The shortage of LNG carriers is the most immediate impediment. According to Fesharaki, that’s because of the Jones Act, the 1920s-era legislation that makes it illegal to ship goods or passengers between two U.S. ports unless you use an American-made, American-owned and American-crewed vessel. There are no Jones Act ships to bring LNG here.
According to Michael Hansen of the Hawaii Shippers Council, the last U.S.-flagged LNG carrier slid off the skids more than 30 years ago; today, it would be prohibitively expensive to build and operate a new one. One alternative, Hansen says, would be to apply for an exemption from the Jones Act, which is what Puerto Rico is doing. Like Hawaii, Puerto Rico depends disproportionately on oil to generate electricity, so it’s going ahead with its own LNG plans and hoping the exemption comes through.
Fesharaki points out that LNG infrastructure includes a lot of costly decisions. One option, he says, is to choose traditional onshore regasification and storage. These facilities would probably have to be at Kalaeloa on Oahu’s southwest tip, but it’s not clear if there’s enough room for them. They could also cost upward of $1 billion to develop, especially if we have to dredge the harbor to accommodate a large LNG carrier. Another option is a vessel called a floating storage regasification unit (FSRU). This is essentially an LNG carrier with onboard regasifiers.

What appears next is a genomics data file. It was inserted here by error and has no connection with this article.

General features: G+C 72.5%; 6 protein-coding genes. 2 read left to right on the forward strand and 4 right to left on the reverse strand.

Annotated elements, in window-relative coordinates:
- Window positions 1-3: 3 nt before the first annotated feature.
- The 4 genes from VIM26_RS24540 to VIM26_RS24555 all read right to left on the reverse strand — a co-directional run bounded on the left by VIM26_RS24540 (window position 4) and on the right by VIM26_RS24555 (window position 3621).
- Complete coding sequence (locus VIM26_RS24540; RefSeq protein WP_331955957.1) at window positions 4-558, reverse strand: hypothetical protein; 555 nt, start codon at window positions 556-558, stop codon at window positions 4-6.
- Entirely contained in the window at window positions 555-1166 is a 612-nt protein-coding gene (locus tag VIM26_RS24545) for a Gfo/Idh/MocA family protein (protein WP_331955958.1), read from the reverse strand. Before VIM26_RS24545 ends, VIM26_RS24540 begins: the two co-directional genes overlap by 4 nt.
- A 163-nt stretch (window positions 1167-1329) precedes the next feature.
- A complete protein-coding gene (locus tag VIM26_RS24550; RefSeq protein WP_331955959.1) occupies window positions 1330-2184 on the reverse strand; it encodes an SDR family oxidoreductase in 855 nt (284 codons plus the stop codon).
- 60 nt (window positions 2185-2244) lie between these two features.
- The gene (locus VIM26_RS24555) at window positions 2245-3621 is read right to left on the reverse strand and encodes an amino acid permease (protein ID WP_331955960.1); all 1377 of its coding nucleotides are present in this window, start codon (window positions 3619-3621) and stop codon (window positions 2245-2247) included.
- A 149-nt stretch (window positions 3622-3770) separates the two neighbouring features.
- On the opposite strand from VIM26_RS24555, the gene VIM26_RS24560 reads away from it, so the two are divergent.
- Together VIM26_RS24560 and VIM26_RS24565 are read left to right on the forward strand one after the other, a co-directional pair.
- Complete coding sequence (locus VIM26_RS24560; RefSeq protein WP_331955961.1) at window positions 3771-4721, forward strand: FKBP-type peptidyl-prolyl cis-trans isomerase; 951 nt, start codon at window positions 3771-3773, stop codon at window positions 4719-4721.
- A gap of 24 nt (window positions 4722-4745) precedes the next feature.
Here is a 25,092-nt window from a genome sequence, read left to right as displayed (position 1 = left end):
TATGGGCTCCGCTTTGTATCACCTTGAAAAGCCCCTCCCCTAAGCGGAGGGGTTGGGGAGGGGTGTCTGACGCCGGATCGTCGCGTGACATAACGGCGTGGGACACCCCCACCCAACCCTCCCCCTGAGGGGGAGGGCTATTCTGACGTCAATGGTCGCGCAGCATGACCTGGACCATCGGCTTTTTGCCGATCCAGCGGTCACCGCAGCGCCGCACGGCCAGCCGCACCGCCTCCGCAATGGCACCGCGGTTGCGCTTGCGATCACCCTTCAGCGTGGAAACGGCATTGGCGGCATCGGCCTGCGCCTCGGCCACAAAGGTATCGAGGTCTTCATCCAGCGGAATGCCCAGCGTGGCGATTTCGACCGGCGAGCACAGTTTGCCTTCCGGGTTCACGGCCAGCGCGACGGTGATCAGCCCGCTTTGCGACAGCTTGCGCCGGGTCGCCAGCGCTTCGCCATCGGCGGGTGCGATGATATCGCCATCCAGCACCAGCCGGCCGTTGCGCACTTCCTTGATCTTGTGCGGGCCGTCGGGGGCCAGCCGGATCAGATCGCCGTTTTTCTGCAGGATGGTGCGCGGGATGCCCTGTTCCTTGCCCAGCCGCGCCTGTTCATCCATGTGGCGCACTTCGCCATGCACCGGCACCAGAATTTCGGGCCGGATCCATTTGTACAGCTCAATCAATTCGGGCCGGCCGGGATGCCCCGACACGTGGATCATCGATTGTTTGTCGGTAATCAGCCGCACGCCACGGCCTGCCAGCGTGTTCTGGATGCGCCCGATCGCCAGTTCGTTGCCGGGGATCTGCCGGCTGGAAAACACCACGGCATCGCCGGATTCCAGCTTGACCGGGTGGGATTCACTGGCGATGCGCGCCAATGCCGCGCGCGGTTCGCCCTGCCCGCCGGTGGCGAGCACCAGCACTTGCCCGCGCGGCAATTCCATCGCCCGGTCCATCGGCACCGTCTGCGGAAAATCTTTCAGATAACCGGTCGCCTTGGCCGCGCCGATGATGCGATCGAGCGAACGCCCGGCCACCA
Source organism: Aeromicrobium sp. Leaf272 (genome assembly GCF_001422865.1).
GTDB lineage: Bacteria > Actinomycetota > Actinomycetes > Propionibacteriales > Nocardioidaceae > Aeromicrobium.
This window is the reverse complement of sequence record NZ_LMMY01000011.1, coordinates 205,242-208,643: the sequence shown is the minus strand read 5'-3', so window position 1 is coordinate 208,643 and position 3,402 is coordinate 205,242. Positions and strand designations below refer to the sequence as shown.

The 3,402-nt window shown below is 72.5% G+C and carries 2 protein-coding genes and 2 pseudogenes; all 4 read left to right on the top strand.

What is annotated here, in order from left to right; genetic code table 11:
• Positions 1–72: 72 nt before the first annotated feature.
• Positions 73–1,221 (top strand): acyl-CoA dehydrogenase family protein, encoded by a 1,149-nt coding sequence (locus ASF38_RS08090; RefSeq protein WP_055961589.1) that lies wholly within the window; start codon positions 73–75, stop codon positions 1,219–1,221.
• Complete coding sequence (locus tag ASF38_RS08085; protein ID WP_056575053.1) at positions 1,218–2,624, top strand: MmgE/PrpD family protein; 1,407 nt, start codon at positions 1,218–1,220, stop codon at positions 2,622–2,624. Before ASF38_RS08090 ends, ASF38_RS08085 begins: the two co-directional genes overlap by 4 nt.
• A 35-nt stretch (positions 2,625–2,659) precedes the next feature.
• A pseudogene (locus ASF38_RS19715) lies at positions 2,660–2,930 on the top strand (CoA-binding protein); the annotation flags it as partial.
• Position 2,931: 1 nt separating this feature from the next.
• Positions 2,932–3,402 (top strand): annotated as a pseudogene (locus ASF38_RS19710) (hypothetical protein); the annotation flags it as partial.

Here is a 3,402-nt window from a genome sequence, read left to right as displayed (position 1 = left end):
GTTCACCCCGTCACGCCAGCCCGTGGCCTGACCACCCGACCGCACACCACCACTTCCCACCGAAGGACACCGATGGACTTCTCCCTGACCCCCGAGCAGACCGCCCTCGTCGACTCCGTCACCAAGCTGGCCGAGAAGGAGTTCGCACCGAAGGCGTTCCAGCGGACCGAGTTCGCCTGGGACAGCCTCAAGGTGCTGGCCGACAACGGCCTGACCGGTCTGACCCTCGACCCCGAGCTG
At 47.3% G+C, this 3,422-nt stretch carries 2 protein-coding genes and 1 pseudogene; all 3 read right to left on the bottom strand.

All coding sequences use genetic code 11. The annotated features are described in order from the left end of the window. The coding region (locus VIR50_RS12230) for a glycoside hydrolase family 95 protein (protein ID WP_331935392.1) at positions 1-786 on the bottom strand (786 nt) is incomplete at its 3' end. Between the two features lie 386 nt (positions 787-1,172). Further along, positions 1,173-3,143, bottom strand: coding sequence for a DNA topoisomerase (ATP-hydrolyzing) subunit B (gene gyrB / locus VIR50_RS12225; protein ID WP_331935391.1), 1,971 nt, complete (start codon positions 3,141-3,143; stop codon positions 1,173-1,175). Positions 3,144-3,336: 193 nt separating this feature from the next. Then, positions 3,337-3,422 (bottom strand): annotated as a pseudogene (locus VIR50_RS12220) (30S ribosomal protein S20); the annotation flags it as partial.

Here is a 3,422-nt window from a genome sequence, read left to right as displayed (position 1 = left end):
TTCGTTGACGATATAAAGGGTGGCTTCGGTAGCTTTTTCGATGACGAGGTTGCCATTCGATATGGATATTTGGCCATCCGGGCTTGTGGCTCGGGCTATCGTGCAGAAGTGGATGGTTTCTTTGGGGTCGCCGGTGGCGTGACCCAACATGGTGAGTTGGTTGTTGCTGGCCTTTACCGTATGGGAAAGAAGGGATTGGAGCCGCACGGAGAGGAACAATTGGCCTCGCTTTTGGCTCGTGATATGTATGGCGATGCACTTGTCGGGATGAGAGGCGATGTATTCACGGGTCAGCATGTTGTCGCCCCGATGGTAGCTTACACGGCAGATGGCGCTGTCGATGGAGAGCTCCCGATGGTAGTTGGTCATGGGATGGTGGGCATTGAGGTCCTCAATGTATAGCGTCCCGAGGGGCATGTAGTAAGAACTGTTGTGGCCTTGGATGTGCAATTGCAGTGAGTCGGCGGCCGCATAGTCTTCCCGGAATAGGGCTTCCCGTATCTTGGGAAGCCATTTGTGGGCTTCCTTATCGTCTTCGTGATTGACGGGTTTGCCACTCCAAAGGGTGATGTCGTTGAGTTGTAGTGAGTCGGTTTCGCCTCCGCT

It can be moored permanently, either in a berth, or to an offshore pipeline that brings the natural gas ashore ready for consumption. The FSRU option can cost half the price of an onshore facility, but there are technical issues that would have to be settled before we could go that route. The primary issue: Can an FSRU withstand Hawaii’s sea conditions?
Where to get the gas?
But we’ve gotten ahead of ourselves. Is there any point in building costly LNG infrastructure if we’re not sure we can get that mainland natural-gas at $3/MMBtu? Maybe. It turns out natural gas supplies are expanding around the world. So, while we might not be able to buy gas from the U.S. market, prices elsewhere may be low enough to make LNG worth our while.
HECO thinks so. Robbie Alm, executive VP for public affairs at Hawaiian Electric Co., puts gas prices in context. “We’ve seen $2.98/MMBtu on the mainland,” he says, “but, by the time you made a contract, got it here and added in the shipping and building the regasification facilities, I think the numbers will be much more like the numbers discussed at the recent Hawaii Clean Energy conference: $11/MMBtu to $17/MMBtu. And most of the people in that room leaned toward $17/MMBtu.”